ELVING: Certainly they're all things that Democrats ran on and ran on successfully. They got good responses and people were also telling pollsters that they cared about these things. And they all seem to be winners. They should be able to get almost all the Democratic votes for all of those issues. And they should be able to get a few Republican votes as well, so those should be doable.

Now, it may take four marathon-long sessions of the House in order to do it, but they would like to have that impression. They've talked about getting a lot done in the first 100 hours, so they would like to create this working-overtime-for-you image of their first week in office.

SEABROOK: And the Democrats, for once, have actually seemed to have backed the Republicans into a corner here. I mean the strategy that they have played has made it so that Republicans are going to have a hard time voting against these things. I mean, go voting against lower prescription drug prices? Voting against an increase in the minimum wage? All except for the most conservative of the Republican members will have a hard time voting against it. So it may not be that hard.

YDSTIE: And what about this hundred hours? Are we talking about a hundred hours straight, so they're going to pull over-nighters? Or are we talking about a hundred hours in business days?

ELVING: Yes, it's a little bit like dog years. When Congress talks about hours, days, anything of that nature, they're talking about their own floor time. And their floor time is so many hours of business in a given day.

YDSTIE: And what about Iraq, the other big issue, of course, in the election - what's Congress going to do about the war?

ELVING: You know, first of all, let me just say that CBS News did a poll this weekend in which it asked people what they thought this new Congress ought to address first. Forty-five percent of the people responding said Iraq. The second most popular answer, eight percent.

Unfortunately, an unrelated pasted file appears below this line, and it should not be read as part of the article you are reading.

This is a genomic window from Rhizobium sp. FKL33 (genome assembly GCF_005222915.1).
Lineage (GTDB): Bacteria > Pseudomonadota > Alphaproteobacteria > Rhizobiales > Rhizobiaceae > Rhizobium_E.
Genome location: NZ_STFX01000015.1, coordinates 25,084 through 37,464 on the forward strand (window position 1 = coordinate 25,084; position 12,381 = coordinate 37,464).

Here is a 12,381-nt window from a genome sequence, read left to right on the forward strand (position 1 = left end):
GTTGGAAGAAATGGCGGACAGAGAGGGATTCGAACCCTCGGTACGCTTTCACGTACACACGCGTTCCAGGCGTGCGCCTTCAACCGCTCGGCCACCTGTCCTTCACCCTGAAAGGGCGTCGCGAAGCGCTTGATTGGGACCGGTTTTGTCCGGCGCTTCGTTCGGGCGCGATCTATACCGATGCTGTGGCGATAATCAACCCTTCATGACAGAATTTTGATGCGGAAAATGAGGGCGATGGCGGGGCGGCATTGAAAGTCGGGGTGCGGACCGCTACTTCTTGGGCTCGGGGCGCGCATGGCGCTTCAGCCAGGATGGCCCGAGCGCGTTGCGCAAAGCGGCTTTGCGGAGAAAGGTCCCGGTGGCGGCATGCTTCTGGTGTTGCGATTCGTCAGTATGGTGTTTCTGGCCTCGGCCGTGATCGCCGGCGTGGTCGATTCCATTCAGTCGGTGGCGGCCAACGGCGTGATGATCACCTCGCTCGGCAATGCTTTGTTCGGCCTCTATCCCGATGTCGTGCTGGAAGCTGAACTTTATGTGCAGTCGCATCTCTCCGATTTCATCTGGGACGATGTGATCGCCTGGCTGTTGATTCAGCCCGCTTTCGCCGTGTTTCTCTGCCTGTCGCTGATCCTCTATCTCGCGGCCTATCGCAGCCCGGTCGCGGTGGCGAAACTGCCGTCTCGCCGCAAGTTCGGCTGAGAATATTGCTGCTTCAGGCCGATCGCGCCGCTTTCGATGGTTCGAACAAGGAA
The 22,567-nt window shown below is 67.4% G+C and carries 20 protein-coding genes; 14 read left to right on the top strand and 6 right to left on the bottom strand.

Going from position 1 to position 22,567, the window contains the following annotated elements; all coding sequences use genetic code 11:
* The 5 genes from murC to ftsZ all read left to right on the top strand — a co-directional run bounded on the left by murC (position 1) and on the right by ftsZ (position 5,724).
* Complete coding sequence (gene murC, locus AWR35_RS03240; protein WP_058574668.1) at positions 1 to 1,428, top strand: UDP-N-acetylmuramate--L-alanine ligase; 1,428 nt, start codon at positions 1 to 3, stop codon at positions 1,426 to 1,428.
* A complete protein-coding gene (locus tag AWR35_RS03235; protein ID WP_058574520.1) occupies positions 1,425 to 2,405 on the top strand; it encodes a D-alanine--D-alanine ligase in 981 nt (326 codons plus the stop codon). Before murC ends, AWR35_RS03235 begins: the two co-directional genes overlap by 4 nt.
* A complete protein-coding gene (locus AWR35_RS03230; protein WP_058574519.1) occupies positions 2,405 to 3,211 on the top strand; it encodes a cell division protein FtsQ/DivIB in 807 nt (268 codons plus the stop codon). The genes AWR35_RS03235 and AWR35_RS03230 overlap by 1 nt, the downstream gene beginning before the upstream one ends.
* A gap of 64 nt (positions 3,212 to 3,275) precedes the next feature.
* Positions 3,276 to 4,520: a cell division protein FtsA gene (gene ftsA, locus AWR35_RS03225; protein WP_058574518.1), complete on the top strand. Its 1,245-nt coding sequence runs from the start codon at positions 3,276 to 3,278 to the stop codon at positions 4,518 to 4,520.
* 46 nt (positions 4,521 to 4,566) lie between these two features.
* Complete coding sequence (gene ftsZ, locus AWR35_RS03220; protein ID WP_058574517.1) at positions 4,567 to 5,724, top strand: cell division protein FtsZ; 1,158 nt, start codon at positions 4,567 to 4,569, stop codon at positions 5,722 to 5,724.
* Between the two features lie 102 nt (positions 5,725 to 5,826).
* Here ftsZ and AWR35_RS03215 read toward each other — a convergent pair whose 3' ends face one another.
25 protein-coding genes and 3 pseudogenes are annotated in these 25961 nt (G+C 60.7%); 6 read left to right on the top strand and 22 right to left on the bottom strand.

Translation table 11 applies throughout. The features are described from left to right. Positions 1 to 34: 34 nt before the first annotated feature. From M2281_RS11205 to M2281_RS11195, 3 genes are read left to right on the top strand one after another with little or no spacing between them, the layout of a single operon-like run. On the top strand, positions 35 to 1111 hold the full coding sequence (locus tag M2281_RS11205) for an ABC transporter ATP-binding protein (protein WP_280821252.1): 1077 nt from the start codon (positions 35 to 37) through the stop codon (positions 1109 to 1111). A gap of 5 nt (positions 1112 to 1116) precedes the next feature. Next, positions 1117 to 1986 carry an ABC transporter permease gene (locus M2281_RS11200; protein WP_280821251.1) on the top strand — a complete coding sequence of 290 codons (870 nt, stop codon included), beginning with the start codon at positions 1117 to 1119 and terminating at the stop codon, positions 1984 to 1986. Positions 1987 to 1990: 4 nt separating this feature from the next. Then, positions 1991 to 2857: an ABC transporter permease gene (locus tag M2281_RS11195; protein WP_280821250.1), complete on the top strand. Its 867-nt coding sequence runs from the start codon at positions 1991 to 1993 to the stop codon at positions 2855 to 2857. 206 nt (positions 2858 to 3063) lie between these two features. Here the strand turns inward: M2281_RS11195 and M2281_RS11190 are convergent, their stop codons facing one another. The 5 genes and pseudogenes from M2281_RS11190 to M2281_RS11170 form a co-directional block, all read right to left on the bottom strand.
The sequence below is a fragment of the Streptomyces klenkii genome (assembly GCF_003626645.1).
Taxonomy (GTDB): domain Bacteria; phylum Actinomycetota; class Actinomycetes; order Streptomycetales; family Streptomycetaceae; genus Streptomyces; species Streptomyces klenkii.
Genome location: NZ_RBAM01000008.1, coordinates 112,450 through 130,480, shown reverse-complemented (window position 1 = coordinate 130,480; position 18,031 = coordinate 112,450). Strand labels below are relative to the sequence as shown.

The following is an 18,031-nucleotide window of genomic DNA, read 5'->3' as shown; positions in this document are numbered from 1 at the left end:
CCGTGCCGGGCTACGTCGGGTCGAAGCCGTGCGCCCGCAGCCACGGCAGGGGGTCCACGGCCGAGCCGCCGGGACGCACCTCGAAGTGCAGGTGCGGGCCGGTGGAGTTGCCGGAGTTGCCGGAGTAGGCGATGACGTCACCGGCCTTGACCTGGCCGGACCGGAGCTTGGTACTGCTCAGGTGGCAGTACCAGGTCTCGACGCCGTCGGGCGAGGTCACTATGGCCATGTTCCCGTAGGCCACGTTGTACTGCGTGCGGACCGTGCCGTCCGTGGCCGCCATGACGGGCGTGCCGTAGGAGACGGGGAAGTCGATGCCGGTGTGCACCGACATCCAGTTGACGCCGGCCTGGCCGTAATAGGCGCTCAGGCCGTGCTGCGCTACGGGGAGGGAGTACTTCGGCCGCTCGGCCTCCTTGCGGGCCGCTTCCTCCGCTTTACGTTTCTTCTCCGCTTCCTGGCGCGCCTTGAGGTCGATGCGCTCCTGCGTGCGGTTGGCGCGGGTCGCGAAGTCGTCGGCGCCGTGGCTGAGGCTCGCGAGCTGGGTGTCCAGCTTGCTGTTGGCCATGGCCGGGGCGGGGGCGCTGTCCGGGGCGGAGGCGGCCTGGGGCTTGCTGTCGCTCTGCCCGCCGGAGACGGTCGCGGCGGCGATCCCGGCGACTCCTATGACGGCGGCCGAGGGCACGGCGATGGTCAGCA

YDSTIE: So what are they going to do, Andrea?

SEABROOK: Well, you know, it's been interesting to watch them try and figure out what they're going to do. I mean it's obviously the one thing that voters voted on that Democrats can't come in and place a nice slam dunk about. So, you know, Pelosi has given a speech. She'll keep talking about it. Congress holds the purse strings of this war and so the appropriations process will pick over what the Bush administration has asked for. And I think most people are just waiting to hear from President Bush what his plans are.

YDSTIE: And what do we expect from the president on this, Ron?

ELVING: The president is expected to give a speech this week in which he tells us what his new direction is in Iraq. And it's going to be a lot like the previous direction, only with more troops - perhaps 20,000. And that means longer tours for people who are already there. And it means shorter rotations in and out of the country, or longer rotations in the country, shorter out of the country, for the troops who have been in reserve and who have been coming in and out.

So we're not going to be having a lot of really fresh troops, necessarily; it's not like we're sending people that have never been to Iraq before. But we are going to have higher troop levels and some changes of tactics. And what change of tactics we hear from the president, that could be crucial to the success of these larger troop concentrations, because if they just go on having more people do what we've been doing in the past, I don't think very many people think that will be more successful.

YDSTIE: And Andrea, we've talked a lot about what the House is up to now and how the House might respond to the Iraq issue. What about the Senate?

SEABROOK: Well, I think that over there they're also waiting to see what the president's going to say. In general, what I hear from senators is that they're expecting some very serious oversight of whatever the president says he's going to do. They basically see from Democrat's point of view that there hasn't been a whole lot of oversight of this war and that that's a major, major problem with it. And they plan to really bring out those magnifying glasses on whatever policy the president proposes.

YDSTIE: Ron, do you have something to add to that?

ELVING: The Senate Foreign Relations Committee and the Senate Armed Services Committee are expected to begin their hearings, specifically on the Iraq war, how we got in there, what went wrong there and what we're doing there next, beginning mid-week this coming week.

YDSTIE: Senior Washington editor Ron Elving and NPR Congressional reporter Andrea Seabrook, thanks very much to both of you.

ELVING: Thank you, John.

SEABROOK: You bet.